I’ve always wanted to ask him how he did it. How he got us in there. Ever since I had read about it, it always intrigued me how he was able to get his family into that highly secured area. But It was too late. He was gone. And I will never know. I didn’t appreciate the moment until many many years after the fact, much like him.. I didn’t really appreciate dad and the things he did, until after he was gone. Most of the time, growing up and especially in my teens, I just found him over bearing, high maintenance, overly strict, and at times, just straight out annoying. It’s probably the time he’s been gone, the last half of my twenties, when I should’ve appreciated him the most.. and heeded his advice on things like, taking names and cashing cheques.

Even at the time of his passing, I can’t recall a real sadness. He was overseas at the time, and when I got the phone call, my reaction, can only be described as.. artificial. A asinine hollywood reaction. It took time to really sink in, and Its in the last few years, that I have felt a deep seeded sadness for him not being around anymore. Sadness knowing, that he will never get to meet my wife (whoever the fuck she may be). Know my family. Hold his grandchildren. Watch them grow. A deep seeded sadness that he will never ever be able to tell me… how the fuck he got us into the locker rooms of Chicago Stadium! So yeah, I miss him heaps.

But yeah, probs not as much as my mum. Recently, I came out of a relationship that barely lasted a month. But I was devastated. I couldn’t sleep. Coudn’t eat. Couldn’t function. Had the Xx on repeat. Yeah, I know how stupid that sounds. And looking back now, in context is absolutely absurd. I’m fairly certain, if my dad was still here, and had heard about this ridiculousness, he would’ve bitchslapped the stupid out of me. But it happened. I was devo. And that was only a month. Now imagine losing someone after 30 plus years?? I certainly fucking can’t. I cant begin to fathom what mum has been through. I honestly don’t even want to think about it…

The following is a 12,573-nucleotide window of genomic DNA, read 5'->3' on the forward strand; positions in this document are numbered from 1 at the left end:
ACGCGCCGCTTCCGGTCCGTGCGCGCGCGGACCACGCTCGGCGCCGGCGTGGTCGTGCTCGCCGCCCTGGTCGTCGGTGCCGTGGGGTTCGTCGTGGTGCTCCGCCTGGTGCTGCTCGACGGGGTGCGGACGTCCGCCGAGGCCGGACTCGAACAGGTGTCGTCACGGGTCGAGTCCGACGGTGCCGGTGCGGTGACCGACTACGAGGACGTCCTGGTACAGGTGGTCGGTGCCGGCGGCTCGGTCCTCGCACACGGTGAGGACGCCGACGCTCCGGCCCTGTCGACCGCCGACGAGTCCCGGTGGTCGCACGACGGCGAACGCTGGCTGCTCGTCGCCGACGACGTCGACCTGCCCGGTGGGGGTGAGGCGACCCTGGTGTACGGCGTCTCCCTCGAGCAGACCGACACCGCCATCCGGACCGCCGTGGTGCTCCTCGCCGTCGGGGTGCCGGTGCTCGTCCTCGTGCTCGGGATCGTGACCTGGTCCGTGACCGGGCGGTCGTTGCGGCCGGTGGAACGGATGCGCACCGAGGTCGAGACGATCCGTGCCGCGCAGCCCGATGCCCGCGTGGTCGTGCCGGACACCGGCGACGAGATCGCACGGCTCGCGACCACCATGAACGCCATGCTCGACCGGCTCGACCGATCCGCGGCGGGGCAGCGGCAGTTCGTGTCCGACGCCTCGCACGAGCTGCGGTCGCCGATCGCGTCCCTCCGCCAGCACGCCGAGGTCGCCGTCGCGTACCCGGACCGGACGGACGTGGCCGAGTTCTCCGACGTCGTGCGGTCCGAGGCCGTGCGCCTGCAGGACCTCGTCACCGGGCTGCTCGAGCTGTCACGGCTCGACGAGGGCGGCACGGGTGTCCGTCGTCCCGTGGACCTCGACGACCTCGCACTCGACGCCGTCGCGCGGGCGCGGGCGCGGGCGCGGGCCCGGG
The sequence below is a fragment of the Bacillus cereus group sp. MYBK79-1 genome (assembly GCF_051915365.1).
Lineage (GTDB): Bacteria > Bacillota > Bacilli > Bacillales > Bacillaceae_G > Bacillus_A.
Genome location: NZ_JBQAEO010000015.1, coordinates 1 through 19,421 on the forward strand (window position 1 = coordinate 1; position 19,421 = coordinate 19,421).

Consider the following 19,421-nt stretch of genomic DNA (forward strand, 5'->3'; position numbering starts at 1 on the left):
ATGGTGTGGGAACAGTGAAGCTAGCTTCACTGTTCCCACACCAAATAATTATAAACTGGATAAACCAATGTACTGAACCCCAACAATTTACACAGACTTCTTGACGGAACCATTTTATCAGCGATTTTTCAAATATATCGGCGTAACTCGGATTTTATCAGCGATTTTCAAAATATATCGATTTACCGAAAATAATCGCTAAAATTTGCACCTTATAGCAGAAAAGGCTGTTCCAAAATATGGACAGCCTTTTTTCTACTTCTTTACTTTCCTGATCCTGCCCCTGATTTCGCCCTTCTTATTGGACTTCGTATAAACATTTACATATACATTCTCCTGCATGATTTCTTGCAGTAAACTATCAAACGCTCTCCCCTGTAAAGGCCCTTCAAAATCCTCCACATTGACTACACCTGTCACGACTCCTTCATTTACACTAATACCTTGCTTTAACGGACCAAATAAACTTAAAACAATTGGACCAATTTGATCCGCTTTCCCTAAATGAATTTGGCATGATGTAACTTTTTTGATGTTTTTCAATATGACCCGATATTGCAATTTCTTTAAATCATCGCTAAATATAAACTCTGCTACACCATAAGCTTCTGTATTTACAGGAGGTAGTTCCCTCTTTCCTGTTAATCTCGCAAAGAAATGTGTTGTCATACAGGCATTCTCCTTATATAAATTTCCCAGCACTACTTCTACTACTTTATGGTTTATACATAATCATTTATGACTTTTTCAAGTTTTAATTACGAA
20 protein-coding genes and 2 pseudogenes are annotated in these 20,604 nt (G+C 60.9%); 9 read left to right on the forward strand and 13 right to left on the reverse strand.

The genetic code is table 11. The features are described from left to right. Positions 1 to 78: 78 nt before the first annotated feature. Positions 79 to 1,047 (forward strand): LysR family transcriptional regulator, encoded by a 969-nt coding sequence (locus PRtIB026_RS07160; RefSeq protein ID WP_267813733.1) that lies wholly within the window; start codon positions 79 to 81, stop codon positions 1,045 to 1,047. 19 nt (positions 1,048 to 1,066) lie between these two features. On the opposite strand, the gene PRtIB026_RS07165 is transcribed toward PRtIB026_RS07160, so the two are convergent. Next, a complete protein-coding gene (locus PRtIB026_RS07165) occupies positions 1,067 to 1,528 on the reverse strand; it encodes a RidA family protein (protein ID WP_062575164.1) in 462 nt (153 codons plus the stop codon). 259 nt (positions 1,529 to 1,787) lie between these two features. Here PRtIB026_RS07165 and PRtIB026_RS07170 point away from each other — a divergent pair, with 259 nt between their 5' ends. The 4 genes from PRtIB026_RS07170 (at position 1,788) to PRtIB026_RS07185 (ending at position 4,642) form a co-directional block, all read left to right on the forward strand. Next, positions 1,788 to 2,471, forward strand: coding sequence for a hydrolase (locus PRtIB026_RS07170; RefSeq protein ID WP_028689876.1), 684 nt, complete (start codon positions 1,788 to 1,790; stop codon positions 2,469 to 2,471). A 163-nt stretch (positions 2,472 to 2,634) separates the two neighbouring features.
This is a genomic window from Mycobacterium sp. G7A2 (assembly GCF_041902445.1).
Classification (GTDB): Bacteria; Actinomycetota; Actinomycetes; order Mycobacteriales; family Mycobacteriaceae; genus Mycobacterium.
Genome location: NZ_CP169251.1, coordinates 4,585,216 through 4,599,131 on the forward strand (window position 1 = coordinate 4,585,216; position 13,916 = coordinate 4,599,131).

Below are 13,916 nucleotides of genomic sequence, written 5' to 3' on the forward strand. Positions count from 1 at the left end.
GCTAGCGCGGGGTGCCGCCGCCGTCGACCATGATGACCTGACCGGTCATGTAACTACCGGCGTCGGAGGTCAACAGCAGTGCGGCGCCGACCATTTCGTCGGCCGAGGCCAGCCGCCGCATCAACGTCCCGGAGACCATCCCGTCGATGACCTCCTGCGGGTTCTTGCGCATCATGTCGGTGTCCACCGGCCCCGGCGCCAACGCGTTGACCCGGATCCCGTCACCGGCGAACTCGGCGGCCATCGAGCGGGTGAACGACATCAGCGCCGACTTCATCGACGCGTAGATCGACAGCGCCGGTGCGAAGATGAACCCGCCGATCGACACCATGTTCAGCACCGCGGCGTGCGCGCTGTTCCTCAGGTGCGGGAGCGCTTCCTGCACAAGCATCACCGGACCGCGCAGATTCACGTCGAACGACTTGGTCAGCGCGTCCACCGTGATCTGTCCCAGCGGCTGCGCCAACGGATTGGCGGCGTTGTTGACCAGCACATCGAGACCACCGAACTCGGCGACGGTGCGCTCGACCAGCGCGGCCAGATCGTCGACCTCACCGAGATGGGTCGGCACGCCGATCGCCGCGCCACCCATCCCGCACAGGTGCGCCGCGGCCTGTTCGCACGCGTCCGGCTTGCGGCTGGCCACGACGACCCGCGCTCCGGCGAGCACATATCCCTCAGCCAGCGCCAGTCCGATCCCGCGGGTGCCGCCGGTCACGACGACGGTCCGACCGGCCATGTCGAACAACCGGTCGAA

However, it has been over 4 years now since he passed. And I’d like to think we’ve all moved on.. So this is what we do. We eat. We drink. We share stories. We celebrate. My brother’s favourite  story of dad? The time dad replied “fuck you” to the kid at the maccas drive thru, after the kid gave him his meal and asked him if there was anything else he wanted… Baller.

So happy birthday old boy. This one is for you. Tonight we wine and dine and celebrate your life. Tonight I pour a bottle of top shelf cab sav on the ground for you (when I say top shelf, I mean 20buck chuck. And when I say on the ground, I mean down my throat). I look forward to the time we meet again in the next life, and you can finally impart with me how you got us into Michael Jordan’s locker room. But for now, that can wait..

Right now, I’m going to go give mum a hug. Im sure she is needing it.

And why was he affectionately known by a blonde, white girl’s name? Well… Michael – Mi-Kel (filo accent) – Kelly. Yep. Yeah you’re as bemused as I am. It’s a filo thing. And could not be explained even I tried it. I also have a cousin named Wowee and an uncle named Bong. Go figure…

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R.I.P
08.11.51 – 15.02.09

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3 thoughts on “They called him Kelly